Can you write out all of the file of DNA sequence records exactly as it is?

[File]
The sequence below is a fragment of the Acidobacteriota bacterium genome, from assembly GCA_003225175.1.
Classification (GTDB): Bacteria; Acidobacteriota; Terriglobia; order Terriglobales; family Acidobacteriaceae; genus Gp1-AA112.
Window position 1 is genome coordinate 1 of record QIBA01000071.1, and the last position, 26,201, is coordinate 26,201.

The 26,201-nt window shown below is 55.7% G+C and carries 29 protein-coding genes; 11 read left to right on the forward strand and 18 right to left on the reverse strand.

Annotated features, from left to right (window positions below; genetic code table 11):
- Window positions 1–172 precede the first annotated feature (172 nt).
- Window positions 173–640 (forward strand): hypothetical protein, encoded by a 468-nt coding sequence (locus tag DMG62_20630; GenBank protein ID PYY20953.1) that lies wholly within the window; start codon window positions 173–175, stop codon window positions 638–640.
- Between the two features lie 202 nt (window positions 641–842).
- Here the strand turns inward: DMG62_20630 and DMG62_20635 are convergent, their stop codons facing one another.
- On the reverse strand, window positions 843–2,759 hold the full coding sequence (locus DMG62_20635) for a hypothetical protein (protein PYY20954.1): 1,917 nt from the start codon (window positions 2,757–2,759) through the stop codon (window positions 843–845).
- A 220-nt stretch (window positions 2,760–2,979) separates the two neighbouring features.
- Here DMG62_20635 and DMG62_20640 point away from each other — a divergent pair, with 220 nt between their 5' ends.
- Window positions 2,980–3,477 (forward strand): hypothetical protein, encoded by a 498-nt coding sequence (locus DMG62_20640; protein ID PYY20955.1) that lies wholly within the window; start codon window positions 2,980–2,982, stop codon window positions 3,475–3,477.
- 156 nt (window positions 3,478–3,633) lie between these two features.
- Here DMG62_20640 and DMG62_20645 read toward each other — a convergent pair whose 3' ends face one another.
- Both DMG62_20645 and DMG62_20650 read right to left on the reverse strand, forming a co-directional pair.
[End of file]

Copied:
The sequence below is a fragment of the Acidobacteriota bacterium genome, from assembly GCA_003225175.1.
Classification (GTDB): Bacteria; Acidobacteriota; Terriglobia; order Terriglobales; family Acidobacteriaceae; genus Gp1-AA112.
Window position 1 is genome coordinate 1 of record QIBA01000071.1, and the last position, 26,201, is coordinate 26,201.

The 26,201-nt window shown below is 55.7% G+C and carries 29 protein-coding genes; 11 read left to right on the forward strand and 18 right to left on the reverse strand.

Annotated features, from left to right (window positions below; genetic code table 11):
- Window positions 1–172 precede the first annotated feature (172 nt).
- Window positions 173–640 (forward strand): hypothetical protein, encoded by a 468-nt coding sequence (locus tag DMG62_20630; GenBank protein ID PYY20953.1) that lies wholly within the window; start codon window positions 173–175, stop codon window positions 638–640.
- Between the two features lie 202 nt (window positions 641–842).
- Here the strand turns inward: DMG62_20630 and DMG62_20635 are convergent, their stop codons facing one another.
- On the reverse strand, window positions 843–2,759 hold the full coding sequence (locus DMG62_20635) for a hypothetical protein (protein PYY20954.1): 1,917 nt from the start codon (window positions 2,757–2,759) through the stop codon (window positions 843–845).
- A 220-nt stretch (window positions 2,760–2,979) separates the two neighbouring features.
- Here DMG62_20635 and DMG62_20640 point away from each other — a divergent pair, with 220 nt between their 5' ends.
- Window positions 2,980–3,477 (forward strand): hypothetical protein, encoded by a 498-nt coding sequence (locus DMG62_20640; protein ID PYY20955.1) that lies wholly within the window; start codon window positions 2,980–2,982, stop codon window positions 3,475–3,477.
- 156 nt (window positions 3,478–3,633) lie between these two features.
- Here DMG62_20640 and DMG62_20645 read toward each other — a convergent pair whose 3' ends face one another.
- Both DMG62_20645 and DMG62_20650 read right to left on the reverse strand, forming a co-directional pair.